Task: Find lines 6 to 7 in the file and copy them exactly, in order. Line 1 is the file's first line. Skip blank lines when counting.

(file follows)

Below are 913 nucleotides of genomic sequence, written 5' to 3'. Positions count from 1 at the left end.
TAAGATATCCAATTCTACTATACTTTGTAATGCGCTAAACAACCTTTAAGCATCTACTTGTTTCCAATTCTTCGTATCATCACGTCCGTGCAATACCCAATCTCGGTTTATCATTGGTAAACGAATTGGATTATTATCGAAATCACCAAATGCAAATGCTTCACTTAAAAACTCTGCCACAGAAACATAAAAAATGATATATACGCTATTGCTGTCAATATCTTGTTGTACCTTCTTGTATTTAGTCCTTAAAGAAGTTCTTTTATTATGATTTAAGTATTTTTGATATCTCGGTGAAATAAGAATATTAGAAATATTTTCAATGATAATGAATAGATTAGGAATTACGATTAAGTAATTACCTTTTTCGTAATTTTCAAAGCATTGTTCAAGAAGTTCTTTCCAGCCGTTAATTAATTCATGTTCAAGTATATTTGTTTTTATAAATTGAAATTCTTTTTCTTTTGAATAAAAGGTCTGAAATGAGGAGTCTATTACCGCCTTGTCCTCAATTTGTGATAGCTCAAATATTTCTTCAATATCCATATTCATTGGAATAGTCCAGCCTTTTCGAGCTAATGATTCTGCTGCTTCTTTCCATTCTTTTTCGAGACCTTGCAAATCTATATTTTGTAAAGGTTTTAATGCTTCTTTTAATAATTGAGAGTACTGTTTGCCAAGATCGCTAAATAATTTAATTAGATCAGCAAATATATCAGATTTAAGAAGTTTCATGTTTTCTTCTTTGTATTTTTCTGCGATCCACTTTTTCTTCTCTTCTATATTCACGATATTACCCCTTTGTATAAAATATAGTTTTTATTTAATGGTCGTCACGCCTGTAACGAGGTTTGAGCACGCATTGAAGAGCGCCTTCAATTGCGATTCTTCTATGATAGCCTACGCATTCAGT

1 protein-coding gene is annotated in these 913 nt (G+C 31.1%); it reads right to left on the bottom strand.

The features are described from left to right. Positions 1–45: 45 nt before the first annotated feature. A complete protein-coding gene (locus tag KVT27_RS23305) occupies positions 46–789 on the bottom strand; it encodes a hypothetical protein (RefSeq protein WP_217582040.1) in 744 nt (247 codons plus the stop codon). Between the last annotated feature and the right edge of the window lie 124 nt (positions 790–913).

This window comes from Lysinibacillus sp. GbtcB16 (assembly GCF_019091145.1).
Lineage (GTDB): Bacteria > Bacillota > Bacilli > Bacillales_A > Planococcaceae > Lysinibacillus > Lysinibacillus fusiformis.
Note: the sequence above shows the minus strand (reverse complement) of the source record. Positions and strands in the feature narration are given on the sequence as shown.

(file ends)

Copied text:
Lineage (GTDB): Bacteria > Bacillota > Bacilli > Bacillales_A > Planococcaceae > Lysinibacillus > Lysinibacillus fusiformis.
Note: the sequence above shows the minus strand (reverse complement) of the source record. Positions and strands in the feature narration are given on the sequence as shown.